Although tiny, this Neanderthal toe bone from a female who lived 50,000 years ago has yielded the most complete sequence of the Neanderthal genome. The analysis, published this week in Nature, reveals two interesting facts: First, Neanderthal family members often bred and had children -- the female whose toe was tested likely had half-sibling parents who shared the same mother. And second: Neanderthals and other human ancestral groups interbred...a lot.
Kay Prüfer of the Max Planck Institute for Evolutionary Anthropology and her colleagues compared the sequence to the genomes of modern humans and a recently recognized ancestral group called the Denisovans. Their analysis shows they all mated -- particularly Neanderthals and Homo sapiens. In fact, today, up to 2.1 percent of the genomes of modern non-Africans can be traced to Neanderthals, the researchers estimate.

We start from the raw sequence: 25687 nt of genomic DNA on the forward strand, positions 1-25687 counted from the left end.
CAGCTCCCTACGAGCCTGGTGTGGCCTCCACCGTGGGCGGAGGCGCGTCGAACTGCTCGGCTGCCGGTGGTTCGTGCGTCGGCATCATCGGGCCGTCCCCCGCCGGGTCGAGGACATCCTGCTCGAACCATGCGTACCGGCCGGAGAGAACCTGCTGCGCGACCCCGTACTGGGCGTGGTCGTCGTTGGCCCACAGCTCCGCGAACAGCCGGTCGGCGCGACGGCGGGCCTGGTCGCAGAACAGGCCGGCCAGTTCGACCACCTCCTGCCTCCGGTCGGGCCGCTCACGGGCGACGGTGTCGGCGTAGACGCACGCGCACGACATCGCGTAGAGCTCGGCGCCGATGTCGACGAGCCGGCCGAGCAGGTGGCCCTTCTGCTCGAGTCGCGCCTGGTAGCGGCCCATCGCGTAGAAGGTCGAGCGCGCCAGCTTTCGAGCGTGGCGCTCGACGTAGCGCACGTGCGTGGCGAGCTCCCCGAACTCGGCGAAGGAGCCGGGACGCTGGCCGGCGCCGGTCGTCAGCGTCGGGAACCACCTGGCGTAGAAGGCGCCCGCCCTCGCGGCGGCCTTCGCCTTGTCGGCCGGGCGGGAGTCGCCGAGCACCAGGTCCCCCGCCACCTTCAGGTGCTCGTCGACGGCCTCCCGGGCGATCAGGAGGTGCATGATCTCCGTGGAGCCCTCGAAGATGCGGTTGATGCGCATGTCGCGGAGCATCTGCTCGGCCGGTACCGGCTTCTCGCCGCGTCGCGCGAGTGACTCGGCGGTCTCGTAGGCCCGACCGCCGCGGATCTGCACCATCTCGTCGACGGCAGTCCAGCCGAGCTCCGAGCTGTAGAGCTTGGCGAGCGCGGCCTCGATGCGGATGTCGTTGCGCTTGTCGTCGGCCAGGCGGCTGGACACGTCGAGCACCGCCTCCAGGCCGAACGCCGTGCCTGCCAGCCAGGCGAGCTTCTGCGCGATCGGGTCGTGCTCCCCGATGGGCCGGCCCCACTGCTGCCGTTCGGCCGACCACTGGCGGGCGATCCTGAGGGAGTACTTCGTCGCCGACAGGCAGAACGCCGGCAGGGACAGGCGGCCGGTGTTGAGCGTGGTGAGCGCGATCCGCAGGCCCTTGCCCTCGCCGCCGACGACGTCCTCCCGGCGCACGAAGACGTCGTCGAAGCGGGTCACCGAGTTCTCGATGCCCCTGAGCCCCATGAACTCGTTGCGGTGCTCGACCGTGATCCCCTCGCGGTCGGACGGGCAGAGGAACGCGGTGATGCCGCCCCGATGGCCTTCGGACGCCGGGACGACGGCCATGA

"There was a lot of interbreeding that we know about and probably other interbreeding we haven't yet discovered," co-author and University of California at Berkeley professor of integrative biology Montgomery Slatkin said.